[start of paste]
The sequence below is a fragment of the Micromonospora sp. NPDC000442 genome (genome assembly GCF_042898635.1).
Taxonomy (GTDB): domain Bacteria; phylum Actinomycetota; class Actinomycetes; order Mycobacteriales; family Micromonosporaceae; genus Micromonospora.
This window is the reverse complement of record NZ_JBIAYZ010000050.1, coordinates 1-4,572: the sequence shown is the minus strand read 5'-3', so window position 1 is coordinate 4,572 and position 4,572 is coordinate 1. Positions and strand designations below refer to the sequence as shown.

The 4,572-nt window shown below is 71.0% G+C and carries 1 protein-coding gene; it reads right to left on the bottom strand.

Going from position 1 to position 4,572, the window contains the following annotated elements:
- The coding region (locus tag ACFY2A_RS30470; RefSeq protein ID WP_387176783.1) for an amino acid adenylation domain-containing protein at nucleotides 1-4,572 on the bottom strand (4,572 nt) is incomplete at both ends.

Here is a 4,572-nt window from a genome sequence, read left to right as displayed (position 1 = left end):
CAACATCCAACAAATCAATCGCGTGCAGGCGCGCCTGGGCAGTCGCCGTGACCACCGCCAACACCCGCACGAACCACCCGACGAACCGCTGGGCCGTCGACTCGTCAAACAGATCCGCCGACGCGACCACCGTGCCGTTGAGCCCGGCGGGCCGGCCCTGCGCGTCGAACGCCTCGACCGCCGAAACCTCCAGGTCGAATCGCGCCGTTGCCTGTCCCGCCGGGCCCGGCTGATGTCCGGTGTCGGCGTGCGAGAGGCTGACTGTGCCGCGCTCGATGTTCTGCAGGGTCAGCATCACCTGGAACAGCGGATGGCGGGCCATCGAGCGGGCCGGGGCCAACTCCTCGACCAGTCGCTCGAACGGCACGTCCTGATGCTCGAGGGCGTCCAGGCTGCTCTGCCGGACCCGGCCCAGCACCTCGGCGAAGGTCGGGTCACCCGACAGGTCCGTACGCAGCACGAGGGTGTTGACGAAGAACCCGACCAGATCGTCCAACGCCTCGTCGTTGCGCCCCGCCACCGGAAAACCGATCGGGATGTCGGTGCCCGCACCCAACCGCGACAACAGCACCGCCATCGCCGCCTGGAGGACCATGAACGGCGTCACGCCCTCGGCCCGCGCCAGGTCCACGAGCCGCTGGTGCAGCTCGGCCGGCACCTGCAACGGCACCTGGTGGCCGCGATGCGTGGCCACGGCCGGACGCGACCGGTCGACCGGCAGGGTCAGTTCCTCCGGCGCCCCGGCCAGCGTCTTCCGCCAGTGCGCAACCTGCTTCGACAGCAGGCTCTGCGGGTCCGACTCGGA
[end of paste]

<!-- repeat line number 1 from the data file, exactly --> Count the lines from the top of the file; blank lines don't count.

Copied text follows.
The sequence below is a fragment of the Micromonospora sp. NPDC000442 genome (genome assembly GCF_042898635.1).